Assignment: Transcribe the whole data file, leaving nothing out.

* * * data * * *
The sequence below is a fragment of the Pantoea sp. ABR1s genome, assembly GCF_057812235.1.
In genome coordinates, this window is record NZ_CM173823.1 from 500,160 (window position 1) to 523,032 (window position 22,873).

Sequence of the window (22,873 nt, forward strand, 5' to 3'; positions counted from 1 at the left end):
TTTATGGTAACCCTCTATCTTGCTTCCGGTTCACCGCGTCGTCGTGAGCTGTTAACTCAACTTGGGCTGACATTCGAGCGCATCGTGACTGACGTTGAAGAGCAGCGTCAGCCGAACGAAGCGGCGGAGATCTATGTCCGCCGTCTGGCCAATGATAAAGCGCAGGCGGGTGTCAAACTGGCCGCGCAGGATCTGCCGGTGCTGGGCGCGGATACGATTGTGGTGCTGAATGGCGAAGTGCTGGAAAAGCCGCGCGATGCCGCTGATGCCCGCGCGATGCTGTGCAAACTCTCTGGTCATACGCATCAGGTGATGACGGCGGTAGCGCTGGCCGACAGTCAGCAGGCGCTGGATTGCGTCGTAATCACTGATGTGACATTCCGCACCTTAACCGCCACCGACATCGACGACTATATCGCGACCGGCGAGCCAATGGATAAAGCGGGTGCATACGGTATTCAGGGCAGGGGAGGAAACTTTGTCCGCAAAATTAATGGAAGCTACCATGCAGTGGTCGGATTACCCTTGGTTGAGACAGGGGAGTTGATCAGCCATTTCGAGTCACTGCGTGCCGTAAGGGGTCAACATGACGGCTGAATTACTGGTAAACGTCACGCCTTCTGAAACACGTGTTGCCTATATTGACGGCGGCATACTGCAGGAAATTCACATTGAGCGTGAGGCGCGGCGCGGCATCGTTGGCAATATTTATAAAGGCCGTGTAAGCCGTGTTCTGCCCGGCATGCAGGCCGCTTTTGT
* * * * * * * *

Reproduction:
The sequence below is a fragment of the Pantoea sp. ABR1s genome, assembly GCF_057812235.1.
In genome coordinates, this window is record NZ_CM173823.1 from 500,160 (window position 1) to 523,032 (window position 22,873).

Sequence of the window (22,873 nt, forward strand, 5' to 3'; positions counted from 1 at the left end):
TTTATGGTAACCCTCTATCTTGCTTCCGGTTCACCGCGTCGTCGTGAGCTGTTAACTCAACTTGGGCTGACATTCGAGCGCATCGTGACTGACGTTGAAGAGCAGCGTCAGCCGAACGAAGCGGCGGAGATCTATGTCCGCCGTCTGGCCAATGATAAAGCGCAGGCGGGTGTCAAACTGGCCGCGCAGGATCTGCCGGTGCTGGGCGCGGATACGATTGTGGTGCTGAATGGCGAAGTGCTGGAAAAGCCGCGCGATGCCGCTGATGCCCGCGCGATGCTGTGCAAACTCTCTGGTCATACGCATCAGGTGATGACGGCGGTAGCGCTGGCCGACAGTCAGCAGGCGCTGGATTGCGTCGTAATCACTGATGTGACATTCCGCACCTTAACCGCCACCGACATCGACGACTATATCGCGACCGGCGAGCCAATGGATAAAGCGGGTGCATACGGTATTCAGGGCAGGGGAGGAAACTTTGTCCGCAAAATTAATGGAAGCTACCATGCAGTGGTCGGATTACCCTTGGTTGAGACAGGGGAGTTGATCAGCCATTTCGAGTCACTGCGTGCCGTAAGGGGTCAACATGACGGCTGAATTACTGGTAAACGTCACGCCTTCTGAAACACGTGTTGCCTATATTGACGGCGGCATACTGCAGGAAATTCACATTGAGCGTGAGGCGCGGCGCGGCATCGTTGGCAATATTTATAAAGGCCGTGTAAGCCGTGTTCTGCCCGGCATGCAGGCCGCTTTTGT